Tony Katz adds a new term to the political lexicon:
Thus, I coined the term “Race-ers.” Race-ers are those people who are completely consumed with race. They are the ones who believe that any opposition to Obama, his policies or him personally, is solely based on the racism of the opponent. As political correctness exists only to silence opposition, the Race-er uses racism to silence their opposition. Further, the Race-er sees racism everywhere. Nothing can be judged on its merits, as the merits (for the Race-er) are simply insignificant. My colleague at Pajamas Media picked up on this in an article he wrote yesterday.
Consider it added, Tony… we’ve had Truthers, we’ve had Birthers, now we have Racers.
Alternate headline: Daniels Wants To Mend Fences With Social Conservatives Before 2012 Election.
Mitch Daniels has just announced that he will sign the legislation that will defund Planned Parenthood and ban abortions after 20 weeks.
And then Daniels doubled down:
He had this message for Planned Parenthood, which had actively campaigned against the bill: “Any organization affected by this provision can resume receiving taxpayer dollars immediately by ceasing or separating its operations that perform abortions.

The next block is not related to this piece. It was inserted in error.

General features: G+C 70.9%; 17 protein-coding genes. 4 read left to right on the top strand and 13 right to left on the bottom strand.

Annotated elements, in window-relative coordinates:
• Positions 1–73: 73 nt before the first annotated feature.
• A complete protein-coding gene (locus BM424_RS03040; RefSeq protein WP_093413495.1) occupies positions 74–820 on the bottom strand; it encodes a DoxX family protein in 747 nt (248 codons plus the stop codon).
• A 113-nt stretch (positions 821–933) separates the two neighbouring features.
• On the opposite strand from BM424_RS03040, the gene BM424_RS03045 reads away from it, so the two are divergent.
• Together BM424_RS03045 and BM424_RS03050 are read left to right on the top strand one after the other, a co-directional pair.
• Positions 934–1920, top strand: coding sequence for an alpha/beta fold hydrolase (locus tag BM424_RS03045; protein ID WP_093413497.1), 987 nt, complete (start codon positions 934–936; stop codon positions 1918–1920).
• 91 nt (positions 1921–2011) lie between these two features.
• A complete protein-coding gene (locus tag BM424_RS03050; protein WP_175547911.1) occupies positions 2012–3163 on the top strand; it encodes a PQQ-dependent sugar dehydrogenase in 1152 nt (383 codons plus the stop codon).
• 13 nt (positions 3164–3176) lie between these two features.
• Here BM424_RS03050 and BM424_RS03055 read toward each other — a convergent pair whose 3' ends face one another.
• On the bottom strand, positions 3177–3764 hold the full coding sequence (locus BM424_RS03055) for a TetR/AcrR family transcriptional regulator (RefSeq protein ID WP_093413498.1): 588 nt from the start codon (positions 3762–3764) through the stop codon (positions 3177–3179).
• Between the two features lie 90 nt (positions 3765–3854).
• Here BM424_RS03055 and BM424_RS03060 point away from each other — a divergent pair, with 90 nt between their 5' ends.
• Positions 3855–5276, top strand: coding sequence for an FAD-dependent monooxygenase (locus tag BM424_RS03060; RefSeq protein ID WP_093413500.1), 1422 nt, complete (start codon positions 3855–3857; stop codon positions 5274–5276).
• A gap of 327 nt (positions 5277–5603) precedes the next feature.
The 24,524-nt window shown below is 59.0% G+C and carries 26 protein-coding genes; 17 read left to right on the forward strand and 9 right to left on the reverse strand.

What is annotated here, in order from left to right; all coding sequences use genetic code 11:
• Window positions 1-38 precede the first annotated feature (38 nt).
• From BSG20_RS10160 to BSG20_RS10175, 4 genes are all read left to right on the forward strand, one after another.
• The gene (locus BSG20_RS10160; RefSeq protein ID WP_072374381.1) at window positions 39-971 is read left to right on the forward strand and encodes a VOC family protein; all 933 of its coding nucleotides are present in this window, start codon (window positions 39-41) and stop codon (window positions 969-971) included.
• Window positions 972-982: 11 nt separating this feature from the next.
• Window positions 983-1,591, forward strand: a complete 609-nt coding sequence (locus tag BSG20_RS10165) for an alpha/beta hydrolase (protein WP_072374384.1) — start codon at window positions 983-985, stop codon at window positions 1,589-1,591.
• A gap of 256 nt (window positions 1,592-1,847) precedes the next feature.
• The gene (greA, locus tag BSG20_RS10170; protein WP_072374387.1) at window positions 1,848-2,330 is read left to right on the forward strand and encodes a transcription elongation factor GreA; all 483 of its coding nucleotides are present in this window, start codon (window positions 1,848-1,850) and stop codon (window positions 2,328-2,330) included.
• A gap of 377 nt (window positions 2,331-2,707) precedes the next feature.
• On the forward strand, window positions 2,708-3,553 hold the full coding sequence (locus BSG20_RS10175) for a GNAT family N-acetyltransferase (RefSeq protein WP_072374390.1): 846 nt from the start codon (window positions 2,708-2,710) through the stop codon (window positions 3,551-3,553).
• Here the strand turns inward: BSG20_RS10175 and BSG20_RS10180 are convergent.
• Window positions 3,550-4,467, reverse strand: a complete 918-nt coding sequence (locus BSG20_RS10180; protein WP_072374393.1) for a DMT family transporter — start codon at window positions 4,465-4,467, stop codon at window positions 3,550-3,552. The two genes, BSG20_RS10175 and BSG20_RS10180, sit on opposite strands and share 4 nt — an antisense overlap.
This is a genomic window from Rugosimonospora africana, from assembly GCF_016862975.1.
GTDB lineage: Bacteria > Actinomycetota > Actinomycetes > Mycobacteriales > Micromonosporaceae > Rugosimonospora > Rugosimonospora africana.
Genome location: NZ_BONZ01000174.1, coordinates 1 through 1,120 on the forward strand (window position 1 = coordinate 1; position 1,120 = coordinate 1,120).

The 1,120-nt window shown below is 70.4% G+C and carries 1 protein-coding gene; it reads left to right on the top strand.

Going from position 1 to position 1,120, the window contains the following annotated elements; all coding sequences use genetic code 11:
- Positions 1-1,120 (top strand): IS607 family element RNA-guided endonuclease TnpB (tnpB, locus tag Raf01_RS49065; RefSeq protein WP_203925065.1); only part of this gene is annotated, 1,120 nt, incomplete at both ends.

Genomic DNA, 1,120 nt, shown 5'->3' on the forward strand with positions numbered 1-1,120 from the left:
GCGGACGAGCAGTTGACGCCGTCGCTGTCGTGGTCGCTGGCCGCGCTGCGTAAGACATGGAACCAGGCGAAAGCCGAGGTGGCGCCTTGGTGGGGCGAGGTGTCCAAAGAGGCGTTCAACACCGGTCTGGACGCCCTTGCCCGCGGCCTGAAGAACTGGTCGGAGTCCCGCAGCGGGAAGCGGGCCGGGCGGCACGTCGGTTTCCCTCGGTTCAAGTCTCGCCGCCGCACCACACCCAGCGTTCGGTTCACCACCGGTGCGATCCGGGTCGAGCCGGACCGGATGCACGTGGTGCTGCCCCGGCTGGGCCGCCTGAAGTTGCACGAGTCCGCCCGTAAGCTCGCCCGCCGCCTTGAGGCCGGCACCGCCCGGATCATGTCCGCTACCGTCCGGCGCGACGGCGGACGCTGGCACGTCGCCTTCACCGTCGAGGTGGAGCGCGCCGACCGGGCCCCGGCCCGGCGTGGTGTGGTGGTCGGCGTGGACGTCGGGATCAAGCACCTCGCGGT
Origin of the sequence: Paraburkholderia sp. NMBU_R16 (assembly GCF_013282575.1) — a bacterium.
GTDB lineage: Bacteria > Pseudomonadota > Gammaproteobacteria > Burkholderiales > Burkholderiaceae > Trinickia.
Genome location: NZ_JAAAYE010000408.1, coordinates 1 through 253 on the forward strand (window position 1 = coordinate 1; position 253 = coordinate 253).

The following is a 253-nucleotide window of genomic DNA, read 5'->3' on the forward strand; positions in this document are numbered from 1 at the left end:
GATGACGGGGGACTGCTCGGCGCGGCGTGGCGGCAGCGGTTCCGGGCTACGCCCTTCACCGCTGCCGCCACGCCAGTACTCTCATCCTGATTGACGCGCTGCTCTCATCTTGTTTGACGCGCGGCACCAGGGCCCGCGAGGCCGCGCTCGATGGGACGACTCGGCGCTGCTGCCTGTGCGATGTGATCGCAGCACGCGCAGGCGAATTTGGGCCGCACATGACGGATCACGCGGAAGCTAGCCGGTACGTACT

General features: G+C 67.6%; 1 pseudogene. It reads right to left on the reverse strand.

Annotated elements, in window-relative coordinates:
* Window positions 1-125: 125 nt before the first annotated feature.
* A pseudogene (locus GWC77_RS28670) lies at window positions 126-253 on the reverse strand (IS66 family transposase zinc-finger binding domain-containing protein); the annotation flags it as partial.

Of course, providing abortions is the raison d’être of Planned Parenthood, so asking them to stop is like asking Amazon to stop selling books.
And Planned Parenthood also seems to serve as a funnel for taxpayer dollars back to Democrats. The very useful website OpenSecrets.org reports about the Planned Parenthood PAC for 2010:
Total For Democrats: $656,858
Total Against Democrats: $86
Total For Republicans: $0
Total Against Republicans: $248,852
And their 2010 donations to Congresscritters is also highly indicative:
- Planned Parenthood to Al Franken (D) in 2010
- Planned Parenthood to Amy Klobuchar (D) in 2010
- Planned Parenthood to Ann Kirkpatrick (D) in 2010
- Planned Parenthood to Barbara Boxer (D) in 2010
- Planned Parenthood to Betsy Markey (D) in 2010
- Planned Parenthood to Carol Shea-Porter (D) in 2010
- Planned Parenthood to Dan Maffei (D) in 2010
- Planned Parenthood to Diana DeGette (D) in 2010
- Planned Parenthood to Dina Titus (D) in 2010
- Planned Parenthood to Donna Edwards (D) in 2010
- Planned Parenthood to Glenn Nye (D) in 2010
- Planned Parenthood to Jeanne Shaheen (D) in 2010
- Planned Parenthood to Jeff Merkley (D) in 2010
- Planned Parenthood to John Hall (D) in 2010
- Planned Parenthood to Jon Tester (D) in 2010
- Planned Parenthood to Keith Ellison (D) in 2010
- Planned Parenthood to Louise M. Slaughter (D) in 2010
- Planned Parenthood to Mark Begich (D) in 2010
- Planned Parenthood to Mark Udall (D) in 2010
- Planned Parenthood to Mike Quigley (D) in 2010